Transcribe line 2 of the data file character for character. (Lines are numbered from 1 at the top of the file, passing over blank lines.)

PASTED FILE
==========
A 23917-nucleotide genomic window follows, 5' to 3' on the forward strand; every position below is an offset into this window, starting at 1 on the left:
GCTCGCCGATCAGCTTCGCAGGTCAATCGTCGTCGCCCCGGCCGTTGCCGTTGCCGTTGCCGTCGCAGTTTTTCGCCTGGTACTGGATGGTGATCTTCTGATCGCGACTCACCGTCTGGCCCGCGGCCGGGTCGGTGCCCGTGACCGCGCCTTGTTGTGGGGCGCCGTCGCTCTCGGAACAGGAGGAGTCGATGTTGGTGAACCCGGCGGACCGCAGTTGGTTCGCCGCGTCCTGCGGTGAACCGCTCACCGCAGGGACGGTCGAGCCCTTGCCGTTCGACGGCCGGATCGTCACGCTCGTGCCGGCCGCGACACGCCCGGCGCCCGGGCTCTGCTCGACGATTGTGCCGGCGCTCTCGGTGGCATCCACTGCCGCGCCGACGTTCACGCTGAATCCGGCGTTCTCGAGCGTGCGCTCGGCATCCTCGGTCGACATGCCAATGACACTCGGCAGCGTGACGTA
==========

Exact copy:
GCTCGCCGATCAGCTTCGCAGGTCAATCGTCGTCGCCCCGGCCGTTGCCGTTGCCGTTGCCGTCGCAGTTTTTCGCCTGGTACTGGATGGTGATCTTCTGATCGCGACTCACCGTCTGGCCCGCGGCCGGGTCGGTGCCCGTGACCGCGCCTTGTTGTGGGGCGCCGTCGCTCTCGGAACAGGAGGAGTCGATGTTGGTGAACCCGGCGGACCGCAGTTGGTTCGCCGCGTCCTGCGGTGAACCGCTCACCGCAGGGACGGTCGAGCCCTTGCCGTTCGACGGCCGGATCGTCACGCTCGTGCCGGCCGCGACACGCCCGGCGCCCGGGCTCTGCTCGACGATTGTGCCGGCGCTCTCGGTGGCATCCACTGCCGCGCCGACGTTCACGCTGAATCCGGCGTTCTCGAGCGTGCGCTCGGCATCCTCGGTCGACATGCCAATGACACTCGGCAGCGTGACGTA